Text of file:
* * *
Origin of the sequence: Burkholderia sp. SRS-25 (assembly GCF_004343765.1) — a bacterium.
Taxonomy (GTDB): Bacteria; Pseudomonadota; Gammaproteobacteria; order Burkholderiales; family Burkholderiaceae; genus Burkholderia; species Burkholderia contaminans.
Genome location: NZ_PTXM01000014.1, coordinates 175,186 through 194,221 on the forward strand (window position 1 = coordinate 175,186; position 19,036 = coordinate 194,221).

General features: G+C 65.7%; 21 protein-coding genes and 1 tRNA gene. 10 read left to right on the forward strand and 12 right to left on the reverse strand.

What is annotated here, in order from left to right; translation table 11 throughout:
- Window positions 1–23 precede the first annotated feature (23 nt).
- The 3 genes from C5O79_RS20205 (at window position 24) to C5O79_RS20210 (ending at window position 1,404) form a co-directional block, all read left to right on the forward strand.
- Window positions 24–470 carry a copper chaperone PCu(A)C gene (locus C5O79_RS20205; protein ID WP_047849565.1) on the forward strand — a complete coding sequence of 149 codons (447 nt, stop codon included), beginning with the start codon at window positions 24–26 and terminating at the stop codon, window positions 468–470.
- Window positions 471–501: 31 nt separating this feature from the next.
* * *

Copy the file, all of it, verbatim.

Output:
Origin of the sequence: Burkholderia sp. SRS-25 (assembly GCF_004343765.1) — a bacterium.
Taxonomy (GTDB): Bacteria; Pseudomonadota; Gammaproteobacteria; order Burkholderiales; family Burkholderiaceae; genus Burkholderia; species Burkholderia contaminans.
Genome location: NZ_PTXM01000014.1, coordinates 175,186 through 194,221 on the forward strand (window position 1 = coordinate 175,186; position 19,036 = coordinate 194,221).

General features: G+C 65.7%; 21 protein-coding genes and 1 tRNA gene. 10 read left to right on the forward strand and 12 right to left on the reverse strand.

What is annotated here, in order from left to right; translation table 11 throughout:
- Window positions 1–23 precede the first annotated feature (23 nt).
- The 3 genes from C5O79_RS20205 (at window position 24) to C5O79_RS20210 (ending at window position 1,404) form a co-directional block, all read left to right on the forward strand.
- Window positions 24–470 carry a copper chaperone PCu(A)C gene (locus C5O79_RS20205; protein ID WP_047849565.1) on the forward strand — a complete coding sequence of 149 codons (447 nt, stop codon included), beginning with the start codon at window positions 24–26 and terminating at the stop codon, window positions 468–470.
- Window positions 471–501: 31 nt separating this feature from the next.